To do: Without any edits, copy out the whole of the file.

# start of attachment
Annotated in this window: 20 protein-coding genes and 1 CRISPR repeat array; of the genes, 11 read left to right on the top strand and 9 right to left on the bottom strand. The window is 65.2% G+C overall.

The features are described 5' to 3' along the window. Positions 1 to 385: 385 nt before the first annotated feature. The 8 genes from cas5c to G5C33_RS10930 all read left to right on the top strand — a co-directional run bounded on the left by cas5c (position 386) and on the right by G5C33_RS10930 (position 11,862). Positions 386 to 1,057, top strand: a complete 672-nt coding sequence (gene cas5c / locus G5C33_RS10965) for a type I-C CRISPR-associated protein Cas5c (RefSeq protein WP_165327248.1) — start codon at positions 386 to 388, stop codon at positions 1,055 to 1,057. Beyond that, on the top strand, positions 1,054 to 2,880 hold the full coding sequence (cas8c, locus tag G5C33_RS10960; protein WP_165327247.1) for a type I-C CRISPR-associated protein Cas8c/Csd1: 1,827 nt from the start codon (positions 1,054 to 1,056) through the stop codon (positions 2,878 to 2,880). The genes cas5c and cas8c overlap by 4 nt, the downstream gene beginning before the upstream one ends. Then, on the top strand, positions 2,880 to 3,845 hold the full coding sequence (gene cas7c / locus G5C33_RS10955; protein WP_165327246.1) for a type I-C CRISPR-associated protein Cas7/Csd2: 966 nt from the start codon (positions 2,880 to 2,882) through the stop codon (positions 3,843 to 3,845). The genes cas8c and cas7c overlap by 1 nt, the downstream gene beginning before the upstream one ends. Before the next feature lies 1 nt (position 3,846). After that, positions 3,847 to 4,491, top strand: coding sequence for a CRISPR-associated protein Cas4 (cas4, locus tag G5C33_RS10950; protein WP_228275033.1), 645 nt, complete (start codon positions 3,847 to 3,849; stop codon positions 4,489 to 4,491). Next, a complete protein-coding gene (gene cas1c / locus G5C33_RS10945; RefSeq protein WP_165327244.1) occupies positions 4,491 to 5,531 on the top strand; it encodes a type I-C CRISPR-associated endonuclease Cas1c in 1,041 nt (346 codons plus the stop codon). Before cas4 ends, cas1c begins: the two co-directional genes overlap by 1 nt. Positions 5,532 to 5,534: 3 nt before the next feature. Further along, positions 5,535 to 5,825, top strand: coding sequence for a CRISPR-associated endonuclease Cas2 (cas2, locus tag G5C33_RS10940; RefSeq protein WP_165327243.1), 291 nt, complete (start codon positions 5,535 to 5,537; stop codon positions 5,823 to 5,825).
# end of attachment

Annotated in this window: 20 protein-coding genes and 1 CRISPR repeat array; of the genes, 11 read left to right on the top strand and 9 right to left on the bottom strand. The window is 65.2% G+C overall.

The features are described 5' to 3' along the window. Positions 1 to 385: 385 nt before the first annotated feature. The 8 genes from cas5c to G5C33_RS10930 all read left to right on the top strand — a co-directional run bounded on the left by cas5c (position 386) and on the right by G5C33_RS10930 (position 11,862). Positions 386 to 1,057, top strand: a complete 672-nt coding sequence (gene cas5c / locus G5C33_RS10965) for a type I-C CRISPR-associated protein Cas5c (RefSeq protein WP_165327248.1) — start codon at positions 386 to 388, stop codon at positions 1,055 to 1,057. Beyond that, on the top strand, positions 1,054 to 2,880 hold the full coding sequence (cas8c, locus tag G5C33_RS10960; protein WP_165327247.1) for a type I-C CRISPR-associated protein Cas8c/Csd1: 1,827 nt from the start codon (positions 1,054 to 1,056) through the stop codon (positions 2,878 to 2,880). The genes cas5c and cas8c overlap by 4 nt, the downstream gene beginning before the upstream one ends. Then, on the top strand, positions 2,880 to 3,845 hold the full coding sequence (gene cas7c / locus G5C33_RS10955; protein WP_165327246.1) for a type I-C CRISPR-associated protein Cas7/Csd2: 966 nt from the start codon (positions 2,880 to 2,882) through the stop codon (positions 3,843 to 3,845). The genes cas8c and cas7c overlap by 1 nt, the downstream gene beginning before the upstream one ends. Before the next feature lies 1 nt (position 3,846). After that, positions 3,847 to 4,491, top strand: coding sequence for a CRISPR-associated protein Cas4 (cas4, locus tag G5C33_RS10950; protein WP_228275033.1), 645 nt, complete (start codon positions 3,847 to 3,849; stop codon positions 4,489 to 4,491). Next, a complete protein-coding gene (gene cas1c / locus G5C33_RS10945; RefSeq protein WP_165327244.1) occupies positions 4,491 to 5,531 on the top strand; it encodes a type I-C CRISPR-associated endonuclease Cas1c in 1,041 nt (346 codons plus the stop codon). Before cas4 ends, cas1c begins: the two co-directional genes overlap by 1 nt. Positions 5,532 to 5,534: 3 nt before the next feature. Further along, positions 5,535 to 5,825, top strand: coding sequence for a CRISPR-associated endonuclease Cas2 (cas2, locus tag G5C33_RS10940; RefSeq protein WP_165327243.1), 291 nt, complete (start codon positions 5,535 to 5,537; stop codon positions 5,823 to 5,825).